Turkey warns US and coalition against demographic change in Syria

Turkey warns US and coalition against demographic change in Syria

Turkey warns US and coalition against demographic change in Syria

AA Photo

The Turkish government has voiced its unease over perceived efforts for the unification of Kurdish cantons in northern Syria, reiterating that Ankara will “not allow” the emergence of any potentially threatening entity in the war-torn country.

Deputy Prime Minister Bülent Arınç said Turkey had taken measures both regionally and inside its own borders for its domestic and external security, adding that its interests sometimes differ from those of anti-Islamic State of Iraq and the Levant (ISIL) coalition partners. 

“Sometimes differences are occurring between priorities and interests of Turkey and of those powers’ and sometimes they match,” Arınç said late on June 15, after the first cabinet meeting since the June 7 general election. 

He expressed Turkey’s continued uneasiness over the Syrian Democratic Union Party (PYD)’s military wing, known as the People’s Protection Units (YPG), which has emerged as the main partner on the ground in Syria for the U.S.-led anti-ISIL coalition. 

Amid signs that Kurdish forces have sought to “bring together cantons” in Syria, Turkey has conveyed its warning to the U.S. and other coalition members about the risk of demographic “cleansing and the placement of some elements” by the YPG and the PYD after the airstrikes, Arınç said.

“People of the bombed places were ethnically cleansed by the PYD and the YGP, as well as by Daesh [ISIL]. These are strange relationships and alliances ... We are seeing signs of work underway on a formula to bring together the cantons,” he added.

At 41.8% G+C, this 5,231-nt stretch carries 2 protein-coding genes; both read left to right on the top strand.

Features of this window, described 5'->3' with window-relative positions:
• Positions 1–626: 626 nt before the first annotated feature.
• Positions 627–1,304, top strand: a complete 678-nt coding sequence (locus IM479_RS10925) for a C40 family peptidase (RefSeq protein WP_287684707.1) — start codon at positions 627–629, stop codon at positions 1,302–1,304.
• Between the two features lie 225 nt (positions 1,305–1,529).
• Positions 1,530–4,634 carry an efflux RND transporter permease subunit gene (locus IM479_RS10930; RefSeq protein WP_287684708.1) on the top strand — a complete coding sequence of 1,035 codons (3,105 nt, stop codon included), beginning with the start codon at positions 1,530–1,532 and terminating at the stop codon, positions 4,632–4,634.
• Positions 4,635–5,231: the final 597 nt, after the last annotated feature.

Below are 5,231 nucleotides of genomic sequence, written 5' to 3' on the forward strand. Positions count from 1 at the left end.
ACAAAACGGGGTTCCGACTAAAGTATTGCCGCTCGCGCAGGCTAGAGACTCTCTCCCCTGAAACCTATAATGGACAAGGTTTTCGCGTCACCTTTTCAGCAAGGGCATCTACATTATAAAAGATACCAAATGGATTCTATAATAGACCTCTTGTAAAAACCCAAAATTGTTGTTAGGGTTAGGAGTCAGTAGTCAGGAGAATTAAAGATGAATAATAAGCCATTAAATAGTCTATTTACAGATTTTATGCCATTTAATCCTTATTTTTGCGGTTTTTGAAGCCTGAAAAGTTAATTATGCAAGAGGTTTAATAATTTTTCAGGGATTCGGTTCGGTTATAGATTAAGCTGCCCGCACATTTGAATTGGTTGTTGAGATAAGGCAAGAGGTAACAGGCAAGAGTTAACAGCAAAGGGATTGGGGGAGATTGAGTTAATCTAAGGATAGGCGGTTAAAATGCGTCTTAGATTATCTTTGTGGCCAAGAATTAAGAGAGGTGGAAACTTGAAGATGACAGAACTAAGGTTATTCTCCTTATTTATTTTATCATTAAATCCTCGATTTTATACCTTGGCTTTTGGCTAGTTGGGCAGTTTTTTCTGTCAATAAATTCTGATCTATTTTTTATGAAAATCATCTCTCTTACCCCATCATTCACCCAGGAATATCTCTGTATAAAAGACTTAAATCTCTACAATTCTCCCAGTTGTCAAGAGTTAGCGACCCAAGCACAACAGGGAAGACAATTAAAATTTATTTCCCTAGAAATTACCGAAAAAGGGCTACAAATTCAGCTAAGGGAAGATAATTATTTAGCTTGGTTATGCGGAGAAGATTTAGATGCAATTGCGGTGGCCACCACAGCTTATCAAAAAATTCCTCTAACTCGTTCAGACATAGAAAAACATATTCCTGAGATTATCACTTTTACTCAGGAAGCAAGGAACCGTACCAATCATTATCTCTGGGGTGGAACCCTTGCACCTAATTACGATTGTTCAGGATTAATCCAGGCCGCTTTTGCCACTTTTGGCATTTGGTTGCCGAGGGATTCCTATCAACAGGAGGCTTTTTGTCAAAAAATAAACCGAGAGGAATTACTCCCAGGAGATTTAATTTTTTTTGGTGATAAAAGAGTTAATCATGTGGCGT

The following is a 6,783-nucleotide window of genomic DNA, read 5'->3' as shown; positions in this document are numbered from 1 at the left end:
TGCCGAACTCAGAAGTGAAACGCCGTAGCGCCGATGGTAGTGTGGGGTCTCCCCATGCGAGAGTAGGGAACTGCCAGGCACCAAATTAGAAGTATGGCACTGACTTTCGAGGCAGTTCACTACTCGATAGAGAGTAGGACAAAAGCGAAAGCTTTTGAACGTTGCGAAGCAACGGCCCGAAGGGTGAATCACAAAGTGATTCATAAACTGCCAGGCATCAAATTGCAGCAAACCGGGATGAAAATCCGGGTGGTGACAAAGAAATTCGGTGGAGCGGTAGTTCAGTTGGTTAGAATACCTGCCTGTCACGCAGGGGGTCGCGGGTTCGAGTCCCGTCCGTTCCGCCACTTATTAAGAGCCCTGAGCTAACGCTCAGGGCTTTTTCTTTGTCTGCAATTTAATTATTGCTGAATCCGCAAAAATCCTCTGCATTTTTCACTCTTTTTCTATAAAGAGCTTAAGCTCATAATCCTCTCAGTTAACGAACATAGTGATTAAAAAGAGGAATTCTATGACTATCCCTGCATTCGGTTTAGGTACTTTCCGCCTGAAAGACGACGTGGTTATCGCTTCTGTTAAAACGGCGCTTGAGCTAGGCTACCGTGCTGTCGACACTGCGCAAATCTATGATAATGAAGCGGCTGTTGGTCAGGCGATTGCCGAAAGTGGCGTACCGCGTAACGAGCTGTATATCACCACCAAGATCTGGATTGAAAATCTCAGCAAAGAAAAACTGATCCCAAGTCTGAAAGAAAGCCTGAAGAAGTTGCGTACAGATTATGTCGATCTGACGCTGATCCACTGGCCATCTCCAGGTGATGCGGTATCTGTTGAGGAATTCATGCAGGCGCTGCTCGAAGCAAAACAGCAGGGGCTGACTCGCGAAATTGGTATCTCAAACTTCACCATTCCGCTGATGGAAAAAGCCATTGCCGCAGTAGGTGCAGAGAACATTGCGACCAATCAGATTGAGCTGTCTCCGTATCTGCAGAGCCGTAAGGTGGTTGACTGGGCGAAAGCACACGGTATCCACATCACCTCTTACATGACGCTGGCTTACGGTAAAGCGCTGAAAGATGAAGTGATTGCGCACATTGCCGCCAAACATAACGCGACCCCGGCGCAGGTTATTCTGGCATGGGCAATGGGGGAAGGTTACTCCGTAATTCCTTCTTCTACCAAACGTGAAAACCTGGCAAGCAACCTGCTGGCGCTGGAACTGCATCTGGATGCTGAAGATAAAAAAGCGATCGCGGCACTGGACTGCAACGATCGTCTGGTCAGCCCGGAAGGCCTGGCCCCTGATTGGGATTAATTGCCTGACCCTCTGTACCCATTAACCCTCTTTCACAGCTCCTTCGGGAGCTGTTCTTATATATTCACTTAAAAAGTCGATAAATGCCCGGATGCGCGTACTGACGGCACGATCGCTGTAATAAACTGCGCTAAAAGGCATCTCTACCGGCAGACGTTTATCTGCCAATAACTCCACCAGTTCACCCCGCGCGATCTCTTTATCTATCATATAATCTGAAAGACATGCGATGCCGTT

The deputy prime minister also touched on the latest situation at the border, saying Turkey would not close its borders to Syrians seeking refuge if their lives are in danger but also describing the situation as “unsustainable.” 

In the June 15 cabinet meeting, they discussed military measures to maintain border security, Arınç said, noting that measures for domestic security were also on the agenda. 

“Turkey is the only country that opens it arms to the oppressed,” he said, referring to the 1.6 million Syrian refugees currently in the country.
“The free world, Western countries, democratic countries that believe in human rights must surely know that the task [to aid refugees] also falls on them,” Arınç added.

In a sign of urgency and significance attributed to the issue, and contrary to the composition of regular cabinet meetings, Chief of General Staff Gen. Necdet Özel and Land Forces Commander Hulusi Akar attended the meeting in order to brief ministers.

Arınç’s statement comes after the Free Syrian Army and the YPG wrested control of the Syrian city of Tal Abyad, near Turkey, from ISIL.

Almost 17,000 civilians from Syrian villages and towns have crossed the border into Şanlıurfa in past two weeks, as the YPG carried out operations with the help of U.S.-led coalition airstrikes in the northeastern regions of Tal Abyad and al-Hasakah to push back ISIL militants.

The PYD, of which the YPG is the military unit, announced in November 2014 that all Kurdish areas in northern Syria would declare all its autonomous regions as “cantons,” which are not internationally recognized.

Turkey considers the PYD to be an offshoot of the Kurdistan Workers’ Party (PKK), which has for decades waged a bloody insurgency in the country. The PKK is listed as a terrorist group by Turkey, the U.S. and the European Union.